Eventually, Cosette begins to forget about her heartache at not seeing Marius anymore. Instead, she pays more attention to a young military man who walks past the gate of her garden everyday. This man is none other than Marius' cousin, Théodule. But this interest quickly fades.
One night, while Jean Valjean is away getting more money for the household, Cosette thinks she hears a man walking around in the garden. When she looks out, it's empty.
The next evening, she goes out and inspects the garden. As she's looking down at the ground, she's terrified to see a second shadow come up alongside hers. When she turns around, though, there's nothing there.
When Jean Valjean gets back home, she tells him about what happened. He spends the next few nights patrolling the yard with a heavy stick.
Nothing happens for a while. But the moment things get back to normal, Cosette finds a stone in the garden one afternoon. The stone has been carefully placed on her garden bench, and it worries her. But she overcomes her fear and lifts the thing up, finding an unmarked envelope underneath it. Inside the envelope is the longest and most poetic expression of love she's ever read.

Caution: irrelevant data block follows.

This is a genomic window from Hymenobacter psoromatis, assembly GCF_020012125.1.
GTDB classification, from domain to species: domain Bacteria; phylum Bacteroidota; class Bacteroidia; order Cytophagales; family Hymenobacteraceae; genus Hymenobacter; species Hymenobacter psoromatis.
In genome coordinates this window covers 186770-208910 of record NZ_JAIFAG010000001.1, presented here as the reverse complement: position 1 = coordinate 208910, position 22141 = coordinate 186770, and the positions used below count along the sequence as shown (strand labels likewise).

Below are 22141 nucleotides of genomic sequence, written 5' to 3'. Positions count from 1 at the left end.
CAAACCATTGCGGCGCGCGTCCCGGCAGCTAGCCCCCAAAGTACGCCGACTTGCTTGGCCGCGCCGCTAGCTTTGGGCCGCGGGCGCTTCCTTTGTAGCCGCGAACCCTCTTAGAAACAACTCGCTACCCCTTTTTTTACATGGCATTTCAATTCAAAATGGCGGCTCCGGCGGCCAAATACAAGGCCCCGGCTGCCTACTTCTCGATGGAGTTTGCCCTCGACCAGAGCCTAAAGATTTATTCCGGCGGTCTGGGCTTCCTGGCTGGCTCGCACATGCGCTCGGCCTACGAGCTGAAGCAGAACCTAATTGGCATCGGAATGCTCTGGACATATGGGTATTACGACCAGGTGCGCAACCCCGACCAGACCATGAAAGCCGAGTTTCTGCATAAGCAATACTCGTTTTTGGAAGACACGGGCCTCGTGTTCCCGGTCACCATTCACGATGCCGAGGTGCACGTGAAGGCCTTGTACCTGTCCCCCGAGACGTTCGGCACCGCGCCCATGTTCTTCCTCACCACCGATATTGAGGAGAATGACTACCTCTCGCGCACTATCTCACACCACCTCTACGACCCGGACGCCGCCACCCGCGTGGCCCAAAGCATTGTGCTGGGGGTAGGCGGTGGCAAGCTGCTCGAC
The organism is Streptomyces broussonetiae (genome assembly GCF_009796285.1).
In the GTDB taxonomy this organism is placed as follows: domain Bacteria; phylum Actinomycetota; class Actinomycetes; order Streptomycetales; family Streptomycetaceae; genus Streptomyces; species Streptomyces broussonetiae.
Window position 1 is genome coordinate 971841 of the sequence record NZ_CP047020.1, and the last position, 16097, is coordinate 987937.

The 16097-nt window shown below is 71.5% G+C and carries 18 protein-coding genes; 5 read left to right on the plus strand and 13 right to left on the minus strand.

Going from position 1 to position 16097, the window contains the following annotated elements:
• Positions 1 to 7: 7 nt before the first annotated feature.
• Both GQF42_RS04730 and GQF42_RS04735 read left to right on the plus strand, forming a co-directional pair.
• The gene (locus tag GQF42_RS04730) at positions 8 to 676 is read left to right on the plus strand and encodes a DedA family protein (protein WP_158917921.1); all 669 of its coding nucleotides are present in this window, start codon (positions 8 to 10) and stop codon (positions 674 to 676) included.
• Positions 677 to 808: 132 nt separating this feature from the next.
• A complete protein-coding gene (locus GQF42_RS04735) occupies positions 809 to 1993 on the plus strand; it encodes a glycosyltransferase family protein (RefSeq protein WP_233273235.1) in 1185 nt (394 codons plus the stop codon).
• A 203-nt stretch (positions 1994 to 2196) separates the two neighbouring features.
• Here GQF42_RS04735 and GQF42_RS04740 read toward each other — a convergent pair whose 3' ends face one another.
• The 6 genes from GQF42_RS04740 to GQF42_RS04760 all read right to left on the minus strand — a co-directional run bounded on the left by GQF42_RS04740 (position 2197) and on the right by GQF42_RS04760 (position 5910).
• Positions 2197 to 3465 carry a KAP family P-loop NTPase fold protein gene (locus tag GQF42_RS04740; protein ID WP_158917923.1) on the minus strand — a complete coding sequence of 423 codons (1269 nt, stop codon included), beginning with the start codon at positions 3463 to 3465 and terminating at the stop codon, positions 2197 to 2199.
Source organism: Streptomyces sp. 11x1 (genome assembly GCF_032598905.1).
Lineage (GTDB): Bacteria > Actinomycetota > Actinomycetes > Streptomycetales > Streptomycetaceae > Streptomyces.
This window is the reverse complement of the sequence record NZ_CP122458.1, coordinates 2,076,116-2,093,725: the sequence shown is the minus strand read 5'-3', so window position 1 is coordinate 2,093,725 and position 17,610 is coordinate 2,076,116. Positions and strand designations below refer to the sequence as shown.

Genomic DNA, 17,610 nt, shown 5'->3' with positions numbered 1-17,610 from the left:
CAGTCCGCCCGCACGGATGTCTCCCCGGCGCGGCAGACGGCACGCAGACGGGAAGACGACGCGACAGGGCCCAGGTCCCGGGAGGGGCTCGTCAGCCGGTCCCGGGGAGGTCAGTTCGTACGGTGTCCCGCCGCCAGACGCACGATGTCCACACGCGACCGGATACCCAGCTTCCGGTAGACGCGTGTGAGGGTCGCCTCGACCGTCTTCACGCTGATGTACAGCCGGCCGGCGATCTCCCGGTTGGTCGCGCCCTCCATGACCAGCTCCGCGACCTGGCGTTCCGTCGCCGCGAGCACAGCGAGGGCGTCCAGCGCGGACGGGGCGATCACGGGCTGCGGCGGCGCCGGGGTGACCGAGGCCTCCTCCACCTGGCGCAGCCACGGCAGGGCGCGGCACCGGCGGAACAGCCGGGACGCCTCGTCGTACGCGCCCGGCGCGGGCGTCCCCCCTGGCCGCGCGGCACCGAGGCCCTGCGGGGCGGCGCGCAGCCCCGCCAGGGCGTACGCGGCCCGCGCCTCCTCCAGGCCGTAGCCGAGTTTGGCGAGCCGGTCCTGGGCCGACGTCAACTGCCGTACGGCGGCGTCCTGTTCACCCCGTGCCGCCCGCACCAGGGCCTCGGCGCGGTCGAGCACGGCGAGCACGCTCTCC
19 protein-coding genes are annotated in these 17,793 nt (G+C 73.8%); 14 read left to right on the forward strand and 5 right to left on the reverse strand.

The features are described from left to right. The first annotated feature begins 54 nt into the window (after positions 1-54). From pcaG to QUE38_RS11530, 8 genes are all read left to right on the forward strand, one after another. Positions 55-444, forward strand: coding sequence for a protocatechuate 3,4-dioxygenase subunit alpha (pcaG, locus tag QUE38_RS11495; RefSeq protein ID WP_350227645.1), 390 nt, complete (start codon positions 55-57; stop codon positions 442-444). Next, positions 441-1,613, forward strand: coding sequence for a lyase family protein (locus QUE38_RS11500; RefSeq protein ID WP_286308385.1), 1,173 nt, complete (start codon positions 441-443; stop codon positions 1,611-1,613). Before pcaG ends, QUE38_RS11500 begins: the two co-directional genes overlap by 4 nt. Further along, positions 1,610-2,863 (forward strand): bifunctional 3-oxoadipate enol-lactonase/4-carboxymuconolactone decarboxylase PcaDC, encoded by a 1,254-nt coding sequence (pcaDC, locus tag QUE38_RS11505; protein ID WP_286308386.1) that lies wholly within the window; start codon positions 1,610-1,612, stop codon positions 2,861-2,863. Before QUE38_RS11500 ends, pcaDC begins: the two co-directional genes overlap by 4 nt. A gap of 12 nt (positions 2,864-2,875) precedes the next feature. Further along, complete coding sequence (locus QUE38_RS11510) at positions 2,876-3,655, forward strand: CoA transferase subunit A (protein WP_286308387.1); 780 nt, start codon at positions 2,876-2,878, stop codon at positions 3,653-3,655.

By the time she's done reading the message, Cosette knows what love is and she knows she feels it for Marius. She is certain that the message has come from him. From this point on, she cherishes the letter and keep it near her at all times.
Jean Valjean goes out that night, and Cosette dresses up in her finest clothes and goes into the garden, wondering if her lover might be out there.
Sure enough, Marius shows up. Face to face, he finally has the chance to proclaim his undying love for her. She tells him the same and they spend the evening telling each other how in love they are.
Oh yeah, and they also take this opportunity to tell one another their names. Seems important.